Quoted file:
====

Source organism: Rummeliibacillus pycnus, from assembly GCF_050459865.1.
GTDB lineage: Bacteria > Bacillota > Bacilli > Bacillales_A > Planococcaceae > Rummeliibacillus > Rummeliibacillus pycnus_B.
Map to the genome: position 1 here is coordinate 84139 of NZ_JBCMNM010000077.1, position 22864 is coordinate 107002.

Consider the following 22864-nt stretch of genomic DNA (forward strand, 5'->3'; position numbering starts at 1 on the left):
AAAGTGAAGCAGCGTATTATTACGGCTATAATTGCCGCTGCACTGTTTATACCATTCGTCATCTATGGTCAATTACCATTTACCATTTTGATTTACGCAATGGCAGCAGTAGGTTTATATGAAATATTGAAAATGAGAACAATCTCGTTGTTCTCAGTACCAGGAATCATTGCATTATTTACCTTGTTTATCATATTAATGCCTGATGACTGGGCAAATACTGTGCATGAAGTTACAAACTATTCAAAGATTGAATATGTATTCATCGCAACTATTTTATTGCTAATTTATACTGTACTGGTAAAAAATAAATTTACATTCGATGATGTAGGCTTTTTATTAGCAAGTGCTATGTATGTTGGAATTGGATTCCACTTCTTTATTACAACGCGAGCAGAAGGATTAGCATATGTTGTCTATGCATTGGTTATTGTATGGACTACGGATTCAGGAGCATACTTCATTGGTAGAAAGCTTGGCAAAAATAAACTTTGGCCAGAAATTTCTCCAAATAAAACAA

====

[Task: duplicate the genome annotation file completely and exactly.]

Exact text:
Source organism: Rummeliibacillus pycnus, from assembly GCF_050459865.1.
GTDB lineage: Bacteria > Bacillota > Bacilli > Bacillales_A > Planococcaceae > Rummeliibacillus > Rummeliibacillus pycnus_B.
Map to the genome: position 1 here is coordinate 84139 of NZ_JBCMNM010000077.1, position 22864 is coordinate 107002.

Consider the following 22864-nt stretch of genomic DNA (forward strand, 5'->3'; position numbering starts at 1 on the left):
AAAGTGAAGCAGCGTATTATTACGGCTATAATTGCCGCTGCACTGTTTATACCATTCGTCATCTATGGTCAATTACCATTTACCATTTTGATTTACGCAATGGCAGCAGTAGGTTTATATGAAATATTGAAAATGAGAACAATCTCGTTGTTCTCAGTACCAGGAATCATTGCATTATTTACCTTGTTTATCATATTAATGCCTGATGACTGGGCAAATACTGTGCATGAAGTTACAAACTATTCAAAGATTGAATATGTATTCATCGCAACTATTTTATTGCTAATTTATACTGTACTGGTAAAAAATAAATTTACATTCGATGATGTAGGCTTTTTATTAGCAAGTGCTATGTATGTTGGAATTGGATTCCACTTCTTTATTACAACGCGAGCAGAAGGATTAGCATATGTTGTCTATGCATTGGTTATTGTATGGACTACGGATTCAGGAGCATACTTCATTGGTAGAAAGCTTGGCAAAAATAAACTTTGGCCAGAAATTTCTCCAAATAAAACAA